Auto Pilot

In the first of a two-part series Jim Worth explains how the ‘auto-check’ button can be used for false tells

An observant player will bet into you after seeing you check instantaneously, which means he has picked up a little edge on you

After nearly seven years of honing my game online, I have realised there are a wealth of tells that can be used to your advantage. But whether you’re making a decision on a player’s action or trying to deceive an opponent into making a play based on your own online tells, you will need to set yourself up in an environment where you can focus clearly on your games without too many distractions in front of you.

In a bricks and mortar game or tournament, if you are chatting up someone at another table, or watching the football on an overhead television, you will miss key information being given out in front of you. The same can be said of online poker. If you want to take your game to the next level, play in an environment where you will have as few distractions as possible and focus on what is happening at your table.

Ahead of the game

Some professionals advocate using the same betting speed all the time so there can be no reads made against them. I think that is pretty good advice, but I think it is geared to very inexperienced players. As skill and confidence levels increase, you have to find every advantage you can and close down – or minimise – any and all disadvantages that you have. There is a fine line between being a winning player and a break-even player and some of that comes in the intricacies of the game – rather than the knowledge of odds and plays. Being able to manipulate your opponents and set them up in situations that most players are not capable of creating is key to separating yourself from the field.

One of the most obvious and critical mistakes that less experienced online players make is clicking action buttons before it is their turn to act. It is like a flashing neon sign that says you missed the flop or do not have a big hand when a player sees the action come to you and you pass in a millisecond after pre-checking the check or check/fold buttons.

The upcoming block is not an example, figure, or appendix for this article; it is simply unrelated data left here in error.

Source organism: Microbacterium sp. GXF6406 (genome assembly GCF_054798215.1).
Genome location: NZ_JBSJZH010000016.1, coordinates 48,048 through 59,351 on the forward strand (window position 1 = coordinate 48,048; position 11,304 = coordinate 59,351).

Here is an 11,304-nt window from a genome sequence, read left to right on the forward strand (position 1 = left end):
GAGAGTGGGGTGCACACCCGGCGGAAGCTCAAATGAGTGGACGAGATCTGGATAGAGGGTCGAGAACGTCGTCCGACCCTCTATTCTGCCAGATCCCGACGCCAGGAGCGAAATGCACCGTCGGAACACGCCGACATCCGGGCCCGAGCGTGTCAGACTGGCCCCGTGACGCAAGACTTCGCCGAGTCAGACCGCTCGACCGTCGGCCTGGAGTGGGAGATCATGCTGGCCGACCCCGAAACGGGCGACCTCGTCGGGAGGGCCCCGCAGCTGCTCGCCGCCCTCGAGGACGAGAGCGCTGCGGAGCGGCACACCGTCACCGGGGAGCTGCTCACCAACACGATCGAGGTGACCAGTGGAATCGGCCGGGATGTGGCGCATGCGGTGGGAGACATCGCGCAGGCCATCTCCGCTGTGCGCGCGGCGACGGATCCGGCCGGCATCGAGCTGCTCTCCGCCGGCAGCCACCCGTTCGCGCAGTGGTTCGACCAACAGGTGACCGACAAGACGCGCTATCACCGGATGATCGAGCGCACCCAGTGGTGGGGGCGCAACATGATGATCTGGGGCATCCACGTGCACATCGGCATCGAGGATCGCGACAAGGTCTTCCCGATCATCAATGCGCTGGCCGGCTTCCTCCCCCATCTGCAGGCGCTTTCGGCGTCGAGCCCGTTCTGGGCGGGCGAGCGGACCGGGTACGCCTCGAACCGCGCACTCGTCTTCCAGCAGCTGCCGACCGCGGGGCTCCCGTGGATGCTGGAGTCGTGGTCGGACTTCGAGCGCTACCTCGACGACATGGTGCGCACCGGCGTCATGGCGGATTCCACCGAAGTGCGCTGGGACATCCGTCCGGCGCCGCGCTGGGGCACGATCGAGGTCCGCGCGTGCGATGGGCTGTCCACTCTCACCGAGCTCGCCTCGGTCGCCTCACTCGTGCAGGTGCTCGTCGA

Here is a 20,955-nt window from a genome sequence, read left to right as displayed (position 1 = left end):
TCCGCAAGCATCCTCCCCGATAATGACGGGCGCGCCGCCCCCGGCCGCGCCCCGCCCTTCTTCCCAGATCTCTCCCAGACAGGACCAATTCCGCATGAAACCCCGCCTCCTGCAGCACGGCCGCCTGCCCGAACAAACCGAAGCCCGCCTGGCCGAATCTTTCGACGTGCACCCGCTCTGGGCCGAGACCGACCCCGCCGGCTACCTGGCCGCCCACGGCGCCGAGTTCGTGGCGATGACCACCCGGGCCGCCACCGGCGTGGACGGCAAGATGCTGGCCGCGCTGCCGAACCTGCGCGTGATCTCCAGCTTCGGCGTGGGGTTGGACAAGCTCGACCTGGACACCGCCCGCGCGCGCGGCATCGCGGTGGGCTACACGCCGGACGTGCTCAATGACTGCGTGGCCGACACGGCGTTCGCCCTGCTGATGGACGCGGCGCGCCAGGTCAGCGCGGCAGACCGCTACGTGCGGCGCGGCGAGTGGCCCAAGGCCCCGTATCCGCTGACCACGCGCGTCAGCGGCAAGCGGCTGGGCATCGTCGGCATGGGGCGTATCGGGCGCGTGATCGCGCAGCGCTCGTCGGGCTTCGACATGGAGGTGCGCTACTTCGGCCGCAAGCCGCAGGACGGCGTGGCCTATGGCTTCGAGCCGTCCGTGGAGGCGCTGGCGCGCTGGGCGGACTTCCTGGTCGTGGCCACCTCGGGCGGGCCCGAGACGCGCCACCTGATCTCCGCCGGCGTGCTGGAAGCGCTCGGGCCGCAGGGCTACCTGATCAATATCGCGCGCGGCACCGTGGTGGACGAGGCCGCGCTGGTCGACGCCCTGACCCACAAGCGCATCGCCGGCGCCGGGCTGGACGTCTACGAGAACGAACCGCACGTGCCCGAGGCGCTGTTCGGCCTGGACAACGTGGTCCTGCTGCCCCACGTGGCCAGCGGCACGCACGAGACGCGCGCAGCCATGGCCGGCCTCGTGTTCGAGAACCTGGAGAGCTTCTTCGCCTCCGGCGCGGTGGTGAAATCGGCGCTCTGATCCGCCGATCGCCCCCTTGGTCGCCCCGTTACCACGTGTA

This is a mistake many players make when they are playing too many games at once. Players become too robotic, looking only to play better hands and ignoring the intricacies of the table. It is vital to remember this: playing less games and observing more will help increase a player’s return on investment.

Telling tales?

To combat these auto-action button mistakes players make, my simplest advice would be to rarely use them, or have a purpose in mind if you do. Train your opponents into thinking your automatic action button behaviour is predictable – when what you’re really doing is setting them up. Many experienced players will use that tell and in turn create a false tell. They will auto-check a weak hand or lack of connection on the flop and may fold to a raise. The opponents will see the instantaneous action and be trained to think the player has missed.

If you use the same strategy and flop a massive hand in earlier position than your opponent, they will bet into you, giving you the ideal situation to check-raise. While a quick check in position may induce a bet on the turn or river, if you wait too long before checking, it may throw up some warning signs.

Now your smarter opponents will become wary of you, knowing you have some tricks and moves up your sleeve and they will be quicker to act. As ever, knowledge of the table and who may be sending false tells remains a crucial factor. But trust me, most players simply won’t have that much finesse.

Pin It

Comments are closed.